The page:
Our First Boondockers Welcome Stays

We are meeting some incredible people along the way, and some of the best people we are meeting are our hosts through Boondockers Welcome. We learned about this membership early on in our planning process and knew it would pay off big for us.

We stayed with Boondockers Welcome hosts in both Vermont and New Hampshire, and what that equated to was parking on their property for a few nights rather than staying at a campground. At both of these locations, we had electricity hookups, which is the primary hookup we like to have when full hookups are not available. We are learning to be very conservative with our water usage, and since we are able to carry water with us, having water hookup is not as high on the list. When you only have so much water, it is easy not to worry too much about sewer hookups since we only have limited supply for the grey and blackwater tanks, however, not having full hookups does add the need to research and plan ahead.

Boondockers Welcome is a little like Airbnb in that you see the host’s profile and pictures of their property and then request to stay with them. There are reviews from other boondockers, so we had a good feeling about both places we booked. The truly great thing about this membership is that once you pay the minimal membership fee, there are no fees associated with the stays (unless the host requests a minimal payment for use of utilities). Paying $5–10 per night for use of utilities sure beats the $50–100+ per night fees at a campground.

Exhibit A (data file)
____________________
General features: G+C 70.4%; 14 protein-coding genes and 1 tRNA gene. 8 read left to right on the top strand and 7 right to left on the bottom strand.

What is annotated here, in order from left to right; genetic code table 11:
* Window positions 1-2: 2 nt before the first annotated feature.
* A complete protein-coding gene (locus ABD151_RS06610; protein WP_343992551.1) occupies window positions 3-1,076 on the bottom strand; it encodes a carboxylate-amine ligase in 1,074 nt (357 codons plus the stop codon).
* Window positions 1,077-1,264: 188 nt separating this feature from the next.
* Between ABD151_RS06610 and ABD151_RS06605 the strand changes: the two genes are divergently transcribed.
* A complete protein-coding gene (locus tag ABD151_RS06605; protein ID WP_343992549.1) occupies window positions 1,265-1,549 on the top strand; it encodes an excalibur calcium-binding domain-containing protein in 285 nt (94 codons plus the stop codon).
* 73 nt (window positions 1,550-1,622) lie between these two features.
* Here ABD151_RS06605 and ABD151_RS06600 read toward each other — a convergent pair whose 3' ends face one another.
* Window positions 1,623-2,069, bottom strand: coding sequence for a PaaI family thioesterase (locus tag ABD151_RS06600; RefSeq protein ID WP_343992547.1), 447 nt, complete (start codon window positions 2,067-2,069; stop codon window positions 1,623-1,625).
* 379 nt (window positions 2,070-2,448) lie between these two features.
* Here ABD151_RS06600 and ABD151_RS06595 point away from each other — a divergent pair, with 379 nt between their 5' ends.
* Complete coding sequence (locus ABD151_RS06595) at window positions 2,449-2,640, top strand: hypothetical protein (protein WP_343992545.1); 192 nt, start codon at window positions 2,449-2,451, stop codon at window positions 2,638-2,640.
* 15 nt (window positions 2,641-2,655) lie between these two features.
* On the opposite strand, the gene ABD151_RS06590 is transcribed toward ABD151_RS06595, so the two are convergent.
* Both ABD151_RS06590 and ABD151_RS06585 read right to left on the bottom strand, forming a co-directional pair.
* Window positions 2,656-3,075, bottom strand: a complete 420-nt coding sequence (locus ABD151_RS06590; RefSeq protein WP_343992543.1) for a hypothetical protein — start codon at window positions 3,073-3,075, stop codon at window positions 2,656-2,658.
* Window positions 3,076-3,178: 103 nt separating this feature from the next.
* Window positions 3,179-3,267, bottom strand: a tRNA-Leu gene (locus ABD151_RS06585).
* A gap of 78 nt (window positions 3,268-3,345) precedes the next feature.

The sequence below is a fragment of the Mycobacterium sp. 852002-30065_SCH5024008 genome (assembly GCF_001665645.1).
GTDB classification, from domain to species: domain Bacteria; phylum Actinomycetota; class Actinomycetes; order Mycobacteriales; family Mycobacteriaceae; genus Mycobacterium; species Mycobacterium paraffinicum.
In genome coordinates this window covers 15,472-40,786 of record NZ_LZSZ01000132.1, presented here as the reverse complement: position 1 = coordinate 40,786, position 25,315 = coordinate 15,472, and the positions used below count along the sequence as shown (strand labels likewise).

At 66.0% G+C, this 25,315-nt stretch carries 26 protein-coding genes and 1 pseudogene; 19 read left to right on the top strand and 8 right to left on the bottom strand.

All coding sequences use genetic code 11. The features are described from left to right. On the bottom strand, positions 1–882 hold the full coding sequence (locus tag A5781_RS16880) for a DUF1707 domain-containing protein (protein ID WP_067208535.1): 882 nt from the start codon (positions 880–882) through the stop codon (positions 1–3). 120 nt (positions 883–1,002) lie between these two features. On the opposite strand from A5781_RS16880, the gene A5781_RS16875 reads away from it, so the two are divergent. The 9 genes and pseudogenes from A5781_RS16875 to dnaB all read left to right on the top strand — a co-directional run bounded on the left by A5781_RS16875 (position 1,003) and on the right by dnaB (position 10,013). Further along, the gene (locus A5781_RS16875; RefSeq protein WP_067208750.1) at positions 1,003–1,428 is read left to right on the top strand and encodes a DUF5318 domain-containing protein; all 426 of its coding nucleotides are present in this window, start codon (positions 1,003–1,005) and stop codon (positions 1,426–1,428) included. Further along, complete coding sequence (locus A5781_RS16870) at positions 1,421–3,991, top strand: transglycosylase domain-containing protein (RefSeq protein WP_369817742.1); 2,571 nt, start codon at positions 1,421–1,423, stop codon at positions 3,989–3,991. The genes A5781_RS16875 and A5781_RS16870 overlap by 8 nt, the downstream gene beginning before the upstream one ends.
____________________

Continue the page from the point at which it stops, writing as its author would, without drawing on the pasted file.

The hosts we stayed with were incredible. In Vermont, we were allowed to use the firepit onsite and dump our tanks before we left (a huge bonus). We were also handed an armful of freshly-picked tomatoes and squash from the host’s garden for our journey. In New Hampshire, we were invited to campfires and provided with tons of information about the local area and things to do. The hosts also made it a point to check if Little Bird was napping before they started any loud yard work. This gesture really meant a lot to us.

By staying with locals, we are getting a glimpse of what life is really like in these areas and also seeing a side that we would not get to experience in a campground setting. These 2 stays were our initial test of this membership, and we cannot wait to book more stays and meet more hosts. We are already looking along our route ahead to start scoping out where we want to stay next.

* Boondocking is camping without traditional hookups. We technically have only boondocked once (at the winery in the Finger Lakes), but the 8 nights we stayed with our hosts is a hybrid between the two, since we had the luxury of electricity hookups in Vermont and New Hampshire.

Our site in Vermont
Little Bird at our site in Vermont
Garden fresh tomatoes from our VT host.

“Don’t forget to show hospitality to strangers, for some who have done this have entertained angels without realizing it!”

Hebrews 13:2

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